Oregon AG warns: Hackers targeting mobile banking apps
SALEM, Ore. (KTVZ) -- As many of us start to use more mobile banking apps while we are spending more time at home, the Oregon attorney general and the Oregon Bankers Association are warning Oregonians to be on high alert for cyber actors exploiting these platforms using app-based banking trojans and fake banking apps.
Last week, the FBI issued a warning that specifically pointed to the threat of banking trojans, which involve hiding a malicious virus on a user's mobile device until a legitimate banking app is downloaded. Once the real app is on the device, the banking trojan then overlays the app, tricking the user into clicking on it and inputting their banking login credentials.
Fake banking apps were also cited as a threat, where users are tricked into downloading malicious apps that steal sensitive banking information.
"With city, state and local governments urging or mandating social distancing, Oregonians have become more willing to use mobile banking as an alternative to physically visiting branch locations," Oregon Attorney General Ellen Rosenblum said. "It is shameful that scammers are trying to take advantage of this. In order to combat these threats, I am sharing the following tips to keep you, your money and your personal information protected."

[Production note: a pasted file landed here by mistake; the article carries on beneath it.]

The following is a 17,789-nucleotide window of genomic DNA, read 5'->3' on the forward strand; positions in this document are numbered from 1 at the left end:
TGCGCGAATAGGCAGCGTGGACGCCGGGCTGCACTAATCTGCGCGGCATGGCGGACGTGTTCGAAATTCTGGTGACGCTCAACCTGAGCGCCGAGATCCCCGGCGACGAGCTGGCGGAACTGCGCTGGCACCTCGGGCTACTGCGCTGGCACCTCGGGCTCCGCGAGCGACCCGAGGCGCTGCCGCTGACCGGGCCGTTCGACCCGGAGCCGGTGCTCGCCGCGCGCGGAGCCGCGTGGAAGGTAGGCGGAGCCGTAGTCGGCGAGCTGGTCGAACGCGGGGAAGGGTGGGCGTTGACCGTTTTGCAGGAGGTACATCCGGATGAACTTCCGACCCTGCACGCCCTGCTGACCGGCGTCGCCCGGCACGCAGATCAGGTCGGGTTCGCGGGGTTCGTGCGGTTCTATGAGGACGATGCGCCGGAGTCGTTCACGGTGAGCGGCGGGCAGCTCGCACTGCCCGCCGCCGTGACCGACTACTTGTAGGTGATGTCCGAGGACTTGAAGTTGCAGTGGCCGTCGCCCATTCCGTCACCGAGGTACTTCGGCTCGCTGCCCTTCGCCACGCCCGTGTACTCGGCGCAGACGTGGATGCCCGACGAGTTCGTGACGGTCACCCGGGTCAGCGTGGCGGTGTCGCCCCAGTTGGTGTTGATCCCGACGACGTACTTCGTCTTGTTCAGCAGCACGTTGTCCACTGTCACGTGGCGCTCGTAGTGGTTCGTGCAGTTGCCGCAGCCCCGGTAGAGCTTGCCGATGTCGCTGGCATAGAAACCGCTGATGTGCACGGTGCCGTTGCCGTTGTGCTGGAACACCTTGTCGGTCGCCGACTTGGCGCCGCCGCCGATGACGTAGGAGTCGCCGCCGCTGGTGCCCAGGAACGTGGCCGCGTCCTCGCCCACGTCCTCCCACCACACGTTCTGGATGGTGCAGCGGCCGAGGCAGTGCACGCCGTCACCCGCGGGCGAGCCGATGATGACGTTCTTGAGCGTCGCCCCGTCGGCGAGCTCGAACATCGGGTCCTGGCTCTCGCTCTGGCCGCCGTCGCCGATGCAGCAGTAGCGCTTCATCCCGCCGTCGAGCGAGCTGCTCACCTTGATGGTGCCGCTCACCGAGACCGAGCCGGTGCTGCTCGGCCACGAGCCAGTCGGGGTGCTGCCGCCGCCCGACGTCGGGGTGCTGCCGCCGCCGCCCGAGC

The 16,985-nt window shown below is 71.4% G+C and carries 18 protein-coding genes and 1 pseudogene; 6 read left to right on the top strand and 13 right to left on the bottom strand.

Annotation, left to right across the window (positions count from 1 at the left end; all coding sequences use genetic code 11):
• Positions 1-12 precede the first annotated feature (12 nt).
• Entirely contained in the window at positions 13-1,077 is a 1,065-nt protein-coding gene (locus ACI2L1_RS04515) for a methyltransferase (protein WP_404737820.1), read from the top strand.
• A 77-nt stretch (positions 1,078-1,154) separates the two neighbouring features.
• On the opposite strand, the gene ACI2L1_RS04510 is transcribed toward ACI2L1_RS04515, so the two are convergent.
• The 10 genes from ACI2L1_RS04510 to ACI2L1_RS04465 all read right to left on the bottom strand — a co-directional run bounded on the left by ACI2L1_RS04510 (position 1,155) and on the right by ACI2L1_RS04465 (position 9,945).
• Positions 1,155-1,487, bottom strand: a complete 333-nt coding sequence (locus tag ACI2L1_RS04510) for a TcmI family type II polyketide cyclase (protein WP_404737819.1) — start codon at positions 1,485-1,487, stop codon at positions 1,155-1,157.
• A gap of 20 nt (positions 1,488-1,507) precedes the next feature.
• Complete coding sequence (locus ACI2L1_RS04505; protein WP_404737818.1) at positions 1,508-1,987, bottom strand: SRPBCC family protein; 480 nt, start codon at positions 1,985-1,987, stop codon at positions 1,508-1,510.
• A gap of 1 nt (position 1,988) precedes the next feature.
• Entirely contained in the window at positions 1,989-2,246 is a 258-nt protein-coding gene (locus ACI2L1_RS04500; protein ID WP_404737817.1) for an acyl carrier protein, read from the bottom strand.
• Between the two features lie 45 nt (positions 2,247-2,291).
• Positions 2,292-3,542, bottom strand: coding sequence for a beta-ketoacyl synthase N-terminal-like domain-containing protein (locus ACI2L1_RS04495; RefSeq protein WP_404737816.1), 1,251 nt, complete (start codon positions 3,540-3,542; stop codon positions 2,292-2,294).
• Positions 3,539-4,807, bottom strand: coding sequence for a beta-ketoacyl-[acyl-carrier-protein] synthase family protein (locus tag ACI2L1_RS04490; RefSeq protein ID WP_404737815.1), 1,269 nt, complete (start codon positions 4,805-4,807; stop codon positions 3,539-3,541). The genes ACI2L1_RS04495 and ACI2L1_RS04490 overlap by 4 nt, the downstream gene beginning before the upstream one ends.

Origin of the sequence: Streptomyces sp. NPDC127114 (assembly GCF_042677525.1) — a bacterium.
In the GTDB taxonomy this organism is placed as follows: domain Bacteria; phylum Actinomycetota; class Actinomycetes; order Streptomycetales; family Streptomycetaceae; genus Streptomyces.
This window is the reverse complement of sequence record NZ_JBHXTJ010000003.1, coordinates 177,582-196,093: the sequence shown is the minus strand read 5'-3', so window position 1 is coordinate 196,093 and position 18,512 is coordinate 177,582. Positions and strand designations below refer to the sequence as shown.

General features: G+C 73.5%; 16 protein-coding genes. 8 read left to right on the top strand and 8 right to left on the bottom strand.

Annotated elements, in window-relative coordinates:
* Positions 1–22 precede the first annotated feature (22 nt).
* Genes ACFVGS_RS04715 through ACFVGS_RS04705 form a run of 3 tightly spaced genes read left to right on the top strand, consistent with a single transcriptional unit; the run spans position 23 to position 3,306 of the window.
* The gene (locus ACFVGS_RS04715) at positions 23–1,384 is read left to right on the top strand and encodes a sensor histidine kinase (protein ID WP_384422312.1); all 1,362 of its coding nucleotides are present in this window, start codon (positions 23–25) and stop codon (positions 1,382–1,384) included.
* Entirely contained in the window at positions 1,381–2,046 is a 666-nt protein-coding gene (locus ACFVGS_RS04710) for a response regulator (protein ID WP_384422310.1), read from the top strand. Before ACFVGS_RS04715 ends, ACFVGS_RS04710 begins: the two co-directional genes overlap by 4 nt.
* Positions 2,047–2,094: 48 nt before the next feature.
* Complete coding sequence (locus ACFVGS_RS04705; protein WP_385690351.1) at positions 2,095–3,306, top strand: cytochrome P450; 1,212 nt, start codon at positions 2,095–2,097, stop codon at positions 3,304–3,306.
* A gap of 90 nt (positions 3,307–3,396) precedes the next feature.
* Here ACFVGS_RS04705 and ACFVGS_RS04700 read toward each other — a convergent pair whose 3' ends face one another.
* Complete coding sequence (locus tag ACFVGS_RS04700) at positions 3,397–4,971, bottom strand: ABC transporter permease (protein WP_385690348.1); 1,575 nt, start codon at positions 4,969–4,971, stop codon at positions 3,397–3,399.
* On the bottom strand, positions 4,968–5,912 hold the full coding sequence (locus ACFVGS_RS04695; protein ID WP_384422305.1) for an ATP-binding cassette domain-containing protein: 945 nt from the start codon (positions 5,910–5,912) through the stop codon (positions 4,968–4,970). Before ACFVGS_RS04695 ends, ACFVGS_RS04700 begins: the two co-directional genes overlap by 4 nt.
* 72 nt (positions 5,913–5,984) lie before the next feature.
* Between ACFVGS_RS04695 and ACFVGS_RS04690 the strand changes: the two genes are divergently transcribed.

1. Obtain Apps from Trusted Sources
Only download apps from trusted sources. Many financial institutions provide a link to their mobile banking app on their website. You can also scan a QR code that will direct you the official app store where you can download and install the corresponding app.
2. Use Two-Factor Authentication
Cyber security experts have stressed that two-factor authentication is a highly effective tool to secure accounts against compromise and enabling any form of two-factor authentication will be to the user's advantage. For more information on how to use two-factor authentication, visit OnGuardOnline.gov.
3. Use Strong Passwords and Good Password Security
Cyber criminals regularly exploit users who reuse passwords or use common or insecure passwords. To mitigate these attacks, create strong, unique passwords, and be sure to make passwords or passphrases 15 characters or longer. For more information on using strong passwords and password security, visit OnGuardOnline.gov.
4. If a Banking App Appears Suspicious, Call the Bank
If you encounter an app that appears suspicious, do not download it before confirming it is legitimate. To confirm, call the bank at the customer service number posted on their website.
"Mobile banking has revolutionized the way we do banking, and it is a very effective technology to increase accessibility and help us manage and protect our accounts," said Oregon Bankers Association President Linda Wilhelms Navarro. "At the same time, no technology is totally immune from fraudsters and scam artists. The banking community is committed to working with alongside its customers to prevent and put a stop to mobile banking fraud."
For more tips on how to avoid mobile banking fraud, visit https://www.aba.com/advocacy/community-programs/consumer-resources/protect-your-money/protecting-your-mobile-device.
If you have been a victim of an app-based banking trojan or fake banking app, file a complaint online at www.oregonconsumer.gov or call 1-877-877-9392 and ask that a complaint form be mailed to you.